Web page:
First responders making calls more slowly due to weather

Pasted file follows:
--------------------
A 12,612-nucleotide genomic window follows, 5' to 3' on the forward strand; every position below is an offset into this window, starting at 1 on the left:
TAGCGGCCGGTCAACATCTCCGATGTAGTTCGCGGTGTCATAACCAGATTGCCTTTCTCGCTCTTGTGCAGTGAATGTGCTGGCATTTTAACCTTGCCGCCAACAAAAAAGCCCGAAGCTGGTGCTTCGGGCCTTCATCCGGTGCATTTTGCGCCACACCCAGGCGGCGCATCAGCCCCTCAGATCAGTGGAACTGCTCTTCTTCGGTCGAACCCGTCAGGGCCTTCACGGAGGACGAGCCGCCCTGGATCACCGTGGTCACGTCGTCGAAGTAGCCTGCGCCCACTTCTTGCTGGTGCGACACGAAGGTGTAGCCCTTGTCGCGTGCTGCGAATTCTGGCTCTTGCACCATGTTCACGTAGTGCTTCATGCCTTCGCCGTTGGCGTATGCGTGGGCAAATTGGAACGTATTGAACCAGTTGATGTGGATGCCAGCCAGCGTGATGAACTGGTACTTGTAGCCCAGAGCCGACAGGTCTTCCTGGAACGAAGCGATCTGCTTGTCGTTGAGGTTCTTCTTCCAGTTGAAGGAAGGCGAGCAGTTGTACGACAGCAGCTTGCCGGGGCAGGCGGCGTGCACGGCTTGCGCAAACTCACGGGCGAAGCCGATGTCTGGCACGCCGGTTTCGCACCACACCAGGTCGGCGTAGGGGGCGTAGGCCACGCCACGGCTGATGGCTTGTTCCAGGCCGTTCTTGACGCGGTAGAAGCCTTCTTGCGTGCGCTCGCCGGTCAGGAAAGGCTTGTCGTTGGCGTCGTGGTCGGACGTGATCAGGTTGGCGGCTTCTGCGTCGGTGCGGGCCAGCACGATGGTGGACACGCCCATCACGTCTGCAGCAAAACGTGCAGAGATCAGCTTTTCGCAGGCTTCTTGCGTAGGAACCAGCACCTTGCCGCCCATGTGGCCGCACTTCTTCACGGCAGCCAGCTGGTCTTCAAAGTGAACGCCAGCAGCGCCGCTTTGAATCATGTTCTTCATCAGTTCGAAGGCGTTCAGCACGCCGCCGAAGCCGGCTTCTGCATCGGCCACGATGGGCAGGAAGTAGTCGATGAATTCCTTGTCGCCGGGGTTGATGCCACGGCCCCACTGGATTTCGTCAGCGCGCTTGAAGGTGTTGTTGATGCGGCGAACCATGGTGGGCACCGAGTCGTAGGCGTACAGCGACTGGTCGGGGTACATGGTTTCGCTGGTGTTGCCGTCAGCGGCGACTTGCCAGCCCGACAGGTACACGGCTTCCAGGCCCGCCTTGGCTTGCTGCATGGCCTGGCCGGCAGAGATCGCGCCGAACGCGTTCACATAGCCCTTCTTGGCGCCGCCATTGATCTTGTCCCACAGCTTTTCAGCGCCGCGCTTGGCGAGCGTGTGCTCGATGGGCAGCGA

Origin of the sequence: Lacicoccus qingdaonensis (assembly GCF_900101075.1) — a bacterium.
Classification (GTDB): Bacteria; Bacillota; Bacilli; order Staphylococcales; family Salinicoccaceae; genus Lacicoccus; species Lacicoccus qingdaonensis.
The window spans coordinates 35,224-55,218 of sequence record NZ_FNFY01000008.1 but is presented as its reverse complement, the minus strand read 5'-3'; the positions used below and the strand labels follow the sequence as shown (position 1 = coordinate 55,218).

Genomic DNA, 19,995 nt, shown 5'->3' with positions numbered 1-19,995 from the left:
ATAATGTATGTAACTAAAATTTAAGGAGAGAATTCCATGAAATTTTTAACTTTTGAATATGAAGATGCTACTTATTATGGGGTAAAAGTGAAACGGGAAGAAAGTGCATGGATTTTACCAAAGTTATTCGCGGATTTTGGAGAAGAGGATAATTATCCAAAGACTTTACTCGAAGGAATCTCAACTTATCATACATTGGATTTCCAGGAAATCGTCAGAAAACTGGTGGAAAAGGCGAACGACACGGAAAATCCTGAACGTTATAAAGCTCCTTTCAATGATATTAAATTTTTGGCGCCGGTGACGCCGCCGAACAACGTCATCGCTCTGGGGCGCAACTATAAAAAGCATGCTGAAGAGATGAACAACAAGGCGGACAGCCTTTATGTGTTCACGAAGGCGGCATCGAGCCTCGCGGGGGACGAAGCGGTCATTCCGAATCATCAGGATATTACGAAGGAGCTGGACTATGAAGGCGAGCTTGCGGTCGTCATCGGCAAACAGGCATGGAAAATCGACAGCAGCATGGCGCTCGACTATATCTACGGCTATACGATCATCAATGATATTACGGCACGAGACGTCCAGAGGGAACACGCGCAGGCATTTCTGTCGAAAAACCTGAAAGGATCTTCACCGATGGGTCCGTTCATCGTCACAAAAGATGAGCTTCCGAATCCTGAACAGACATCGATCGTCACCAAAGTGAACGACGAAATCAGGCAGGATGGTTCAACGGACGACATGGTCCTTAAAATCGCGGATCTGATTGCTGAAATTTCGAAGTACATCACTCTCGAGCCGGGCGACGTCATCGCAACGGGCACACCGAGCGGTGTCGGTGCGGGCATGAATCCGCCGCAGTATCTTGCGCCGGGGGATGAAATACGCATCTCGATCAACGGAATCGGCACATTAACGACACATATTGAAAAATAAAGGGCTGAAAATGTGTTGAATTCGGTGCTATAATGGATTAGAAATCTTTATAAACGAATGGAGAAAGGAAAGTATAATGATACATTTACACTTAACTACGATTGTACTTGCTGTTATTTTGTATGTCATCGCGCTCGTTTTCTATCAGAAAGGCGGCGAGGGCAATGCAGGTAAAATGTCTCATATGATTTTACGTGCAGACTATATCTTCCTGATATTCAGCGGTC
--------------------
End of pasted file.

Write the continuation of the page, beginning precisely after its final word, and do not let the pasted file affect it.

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WEST MADISON COUNTY, Tenn. — You’ve heard the warnings, don’t get out and drive if you don’t have to. First responders don’t have that option and the icy conditions are making their already dangerous jobs even more treacherous. From tankers to pumpers the Madison County Fire Department has plenty of equipment but not all of it works well in the snow and ice. That’s why they’re using four wheel drive brush trucks to get the first team of firefighters to scenes faster. “If we don’t arrive safely we can’t do anyone any good,” Madison County Fire Marshal Don Friddle First responders tackling the snow and ice to keep the public safe “The weather tends to slow our response time down,” Friddle said. “But it really hasn’t affected our operations any, we continue to make our calls.” And with more calls coming in because of the weather, residents say they’ll be patient. “With ice, it’s hard to get it off the roads and it’s hard to even drive on ice,” resident Crystal Printy said. “So I think they’re response time was good given the circumstances.” As an all volunteer department, Madison County Fire Officials say a lot of preparation goes into staffing stations during winter weather. “They’ll get up at all hours of the night to make sure their vehicles are cleared of snow and ice,” Friddle said. “Making sure they’re ready to go in the event they do get a call.” Fire fighters say they’ve even collaborated with other county agencies to stage more equipment at some of their stations. “Housing an ambulance there, even sheriff’s deputies along with some of our fire crew,” Friddle said. “That way we’re we can get out a little quicker.” With winter far from over and more storms on the way the department says firefighters will be ready to answer the call no matter what. “As bad as it is outside, I’d say we’ve been pretty lucky,” Friddle said. The Madison County Fire Department has more than 180 volunteers who man 16 stations.

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